Parker Quink Blue Black Ink Review

Parker Quink Blue Black is far from a new ink on the market: it’s been produced and in use for decades. So why bother to write a review about it now?now

Because Covid-19 happened, and it’s turned shipping and shopping into a challenge, and so I have found myself seriously contemplating a “desert island” kind of question:

If the only ink you can buy is ink commonly found in brick and mortar shops, which ink should you buy?

The obvious answer for me is anything Waterman, but specifically Waterman Blue Black, now renamed to “Waterman Mysterious Blue”. But Parker Quink Blue Black is just as readily available, and just as cheaply priced (more or less), and also a workhorse, utilitarian ink that packs a few surprises. So why is it not my go to ink? I’ll get to that near the end, I promise.

Two swabs of the same ink: how are they so different?

I took two swabs and writing samples of the Parker Quink Blue Black, mainly because I thought that the first swab didn’t show off the correct colour of the ink. The left hand writing sample was done with a dip pen, and the swab was done with a brush. The right side was done with Henry Simpole’s Jasmin pen and a Conway Stewart medium nib, with the swab being done with a q-tip. The right hand sample is truer to the colour of the ink, although you can get a more teal/turquoise colour out of the ink in certain nibs (as is true with Waterman Mysterious Blue). This changeability is part of the charm of blue-black inks.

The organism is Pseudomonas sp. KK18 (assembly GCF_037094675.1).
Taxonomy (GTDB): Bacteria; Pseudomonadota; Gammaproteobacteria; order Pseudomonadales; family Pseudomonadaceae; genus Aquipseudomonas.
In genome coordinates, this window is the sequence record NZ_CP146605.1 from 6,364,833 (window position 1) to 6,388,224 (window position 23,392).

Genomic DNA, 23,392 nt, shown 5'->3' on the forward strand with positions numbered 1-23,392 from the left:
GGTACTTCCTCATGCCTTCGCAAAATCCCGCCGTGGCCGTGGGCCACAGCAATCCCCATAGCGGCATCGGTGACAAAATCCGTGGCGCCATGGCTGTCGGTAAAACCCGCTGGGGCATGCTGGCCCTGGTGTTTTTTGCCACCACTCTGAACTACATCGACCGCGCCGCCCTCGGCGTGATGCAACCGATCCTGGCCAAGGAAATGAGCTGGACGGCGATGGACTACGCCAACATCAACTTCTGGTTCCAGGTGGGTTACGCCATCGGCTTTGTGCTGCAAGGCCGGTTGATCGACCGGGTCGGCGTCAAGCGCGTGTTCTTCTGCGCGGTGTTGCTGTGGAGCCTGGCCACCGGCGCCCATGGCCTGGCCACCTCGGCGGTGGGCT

It’s also worth noting that Parker Quink Blue Black both shades and has a red sheen, so it’s far from a bog standard, boring ink. Here’s an ink that can be fun at the same time as it makes you look serious.

Comparison swabs.

Waterman Mysterious Blue leans a bit more into the teal/turquoise side of things, but it doesn’t sheen as much as Parker Quink Blue Black. Here’s the ink on Paperblanks paper (I snagged a fountain pen friendly Paperblanks a few years back and have been using it to test inks ever since):

You can see the shading particularly in my swirls.

There’s a red sheen even on the Paperblanks paper, in every spot where the ink pooled (so the bottom half of these letters for instance):

If you can’t see the red sheen, look at the sample below.

And here it is on Tomoe River paper, showing off shading and sheen. The photo came out a shade lighter than in reality, but that was the only way that I could show some of that sheen off.

Parker Quink Blue Black is neither waterproof or water resistant, just like Waterman Mysterious Blue. Yet it takes a bit more time and effort to clean the Parker ink out of pens than the Waterman’s (my gold standard for easy cleaning ink). It’s vintage pen safe, and an excellent staple ink, available practically everywhere that sells stationery or art supplies. In times where shipping prices have skyrocketed and many places no longer offer shipping to all destinations, it’s good to know that there are still good, cheap and widely available ink options out there.

Stay safe and stay as much as possible at home.

Parker Quink Blue Black Ink Review

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